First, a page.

The difference between our full model HDM and ID is that in ID both Q and NQ attend to all turns in the history regardless of who uttered those turns, whereas HDM employs a mutual attention mechanism that distinguishes turns by their speakers. Specifically, the Q only attends to those turns uttered by the NQ speaker, while the NQ attends to those turns by the Q speaker. This resembles to some extent the firm attention in Amplayo’s paper[amplayo2018entity]. This will help the model to focus on the interactions between speakers.

Models F1 Acc@3 Acc@4 Acc@
NM 75.81 57.18 37.50 20.04
ID 75.46 54.50 28.43 11.70
HDM 77.43 59.37 40.44 24.80
Table 7: The results on different ways of aggregating history.

6.3.3 Example Outputs

To provide a better understanding of the behavior of our models, we include an example output in Table 8. It contains both LQAs and SQAs. In this case both HYD and HDM predict QA relations better than the baseline RPN. As for SQAs, all of the models perform well. However, the DIS model is obviously not capable of matching LQA pairs. It indicates that the distance information sometimes hurts the performance of HDM on matching LQA pairs.

Ground Truth RPN DIS HTY HDM Role Utterances
Q1 P Boy, 4 months. He tried a little yolk yesterday and shat that night but haven’t shat until today what’s wrong????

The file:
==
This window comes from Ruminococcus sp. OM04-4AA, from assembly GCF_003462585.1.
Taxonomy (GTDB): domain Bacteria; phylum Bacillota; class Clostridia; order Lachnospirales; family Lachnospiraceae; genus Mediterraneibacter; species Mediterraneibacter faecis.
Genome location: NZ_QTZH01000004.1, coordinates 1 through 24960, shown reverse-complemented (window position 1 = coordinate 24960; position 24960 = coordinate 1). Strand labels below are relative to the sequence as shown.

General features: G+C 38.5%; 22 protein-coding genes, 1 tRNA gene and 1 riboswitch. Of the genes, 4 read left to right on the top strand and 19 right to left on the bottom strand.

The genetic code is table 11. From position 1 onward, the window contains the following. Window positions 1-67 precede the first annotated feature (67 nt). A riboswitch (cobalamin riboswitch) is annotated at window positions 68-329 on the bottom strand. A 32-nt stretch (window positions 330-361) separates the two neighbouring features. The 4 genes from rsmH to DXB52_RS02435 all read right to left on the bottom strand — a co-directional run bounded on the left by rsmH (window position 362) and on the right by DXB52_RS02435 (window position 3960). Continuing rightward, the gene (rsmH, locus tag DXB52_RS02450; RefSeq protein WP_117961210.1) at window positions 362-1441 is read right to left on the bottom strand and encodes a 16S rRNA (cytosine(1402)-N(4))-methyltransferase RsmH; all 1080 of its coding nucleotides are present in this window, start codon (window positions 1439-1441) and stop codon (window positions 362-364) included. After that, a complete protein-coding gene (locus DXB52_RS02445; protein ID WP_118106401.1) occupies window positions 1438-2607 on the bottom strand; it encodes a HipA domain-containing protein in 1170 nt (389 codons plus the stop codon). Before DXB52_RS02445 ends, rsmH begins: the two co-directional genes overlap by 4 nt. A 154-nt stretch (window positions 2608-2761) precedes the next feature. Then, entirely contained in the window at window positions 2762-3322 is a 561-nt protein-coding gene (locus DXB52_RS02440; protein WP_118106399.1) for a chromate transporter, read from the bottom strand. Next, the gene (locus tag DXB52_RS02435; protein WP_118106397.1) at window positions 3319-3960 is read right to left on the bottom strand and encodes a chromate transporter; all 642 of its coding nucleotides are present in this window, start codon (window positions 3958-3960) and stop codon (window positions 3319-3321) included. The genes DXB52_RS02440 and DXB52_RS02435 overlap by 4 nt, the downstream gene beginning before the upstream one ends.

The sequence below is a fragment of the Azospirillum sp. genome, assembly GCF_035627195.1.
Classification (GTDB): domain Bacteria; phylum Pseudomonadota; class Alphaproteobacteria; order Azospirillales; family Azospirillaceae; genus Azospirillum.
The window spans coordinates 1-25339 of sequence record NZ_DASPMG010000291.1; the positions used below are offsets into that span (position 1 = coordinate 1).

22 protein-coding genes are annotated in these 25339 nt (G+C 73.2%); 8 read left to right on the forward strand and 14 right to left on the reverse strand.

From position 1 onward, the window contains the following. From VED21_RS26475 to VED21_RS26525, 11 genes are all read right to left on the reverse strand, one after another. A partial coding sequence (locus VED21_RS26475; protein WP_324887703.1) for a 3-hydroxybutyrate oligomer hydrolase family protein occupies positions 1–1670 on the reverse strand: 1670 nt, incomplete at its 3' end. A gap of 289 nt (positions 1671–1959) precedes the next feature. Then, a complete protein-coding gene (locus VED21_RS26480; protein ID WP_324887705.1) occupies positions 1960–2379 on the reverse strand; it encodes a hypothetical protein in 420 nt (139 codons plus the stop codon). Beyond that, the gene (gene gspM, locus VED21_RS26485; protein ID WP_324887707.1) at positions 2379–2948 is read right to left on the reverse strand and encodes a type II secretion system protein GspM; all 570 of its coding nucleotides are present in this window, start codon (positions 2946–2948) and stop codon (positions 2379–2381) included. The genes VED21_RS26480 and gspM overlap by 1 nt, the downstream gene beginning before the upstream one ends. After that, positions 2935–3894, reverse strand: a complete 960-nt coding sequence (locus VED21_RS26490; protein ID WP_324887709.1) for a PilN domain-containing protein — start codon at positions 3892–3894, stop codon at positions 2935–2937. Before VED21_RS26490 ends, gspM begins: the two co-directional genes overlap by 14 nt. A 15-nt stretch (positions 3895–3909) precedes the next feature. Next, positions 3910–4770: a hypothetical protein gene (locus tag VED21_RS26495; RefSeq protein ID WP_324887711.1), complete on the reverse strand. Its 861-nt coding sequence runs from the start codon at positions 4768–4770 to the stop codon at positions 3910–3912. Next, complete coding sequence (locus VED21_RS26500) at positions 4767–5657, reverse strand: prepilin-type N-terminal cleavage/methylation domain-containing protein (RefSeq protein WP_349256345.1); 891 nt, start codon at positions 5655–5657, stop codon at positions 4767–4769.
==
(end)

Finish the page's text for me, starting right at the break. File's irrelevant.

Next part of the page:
O O O O O D Hello
O O O O O P Hello
Q2 D Is he four months old
A2 A2 A2 A2 A2 P Yes
A1 A1 O A1 A1 D Eat too early
A1 O O A1 A1 D Not advise
A1 O O A1 A1 D Difficult for digestion
Table 8: A correct case of predictions and human annotations in our dataset.

6.4 Results on the Ubuntu Dialogue Corpus

The Ubuntu dataset [lowe2015ubuntu] is a large unannotated dialogue corpus designed for next utterance classification and dialogue generation. It is extracted from multi-party dialogues, while conversation disentanglement is still an unsolved problem. Therefore, many dialogues in this dataset don’t make much sense because the two parties are not actually talking to each other (they were talking to a third party whose utterances were removed). It maybe a good dialogue resource with 930,000 dialogues, but it is impossible to label such large amount of dialogues.

We randomly sampled 1000 dialogues each with more than 10 turns. Then we annotated the extracted corpus with (Q, A, O) labels as mentioned above. If the current dialogue contains no Q-NQ pairs, it is replaced by a new dialogue with similar number of turns. Finally, we collected 1000 annotated dialogues. The QAs in Ubuntu corpus mainly focus on step-by-step operations and the dialogues are lack of LQAs. The results are showed in Table 9.

Models P R F1
GD1 89.33 58.96 71.03
GDN 84.62 78.86 81.64
GD1+J 83.62 65.02 73.16
GDN+J 57.05 89.49 69.68
mLSTM 64.88 0.37 0.73
Distance 84.97 78.99 81.87
RPN 71.33 61.80 66.23
DIS 85.36 66.21 74.57
HTY 85.25 77.53 81.20
HDM 85.88 77.53 81.48
Human 90.28 84.42 87.25
Table 9: The end-to-end performance of all methods on the Ubuntu test dataset.

The results of Distance and GDN achieve the top-2 highest F1 score, which is consistency with the fact that 41.95% of questions have no answers and 79.55% of the QA pairs are consecutive in the dialogue. However, it still shows the effectiveness of our full model HDM, which achieves the competitive results to the best results.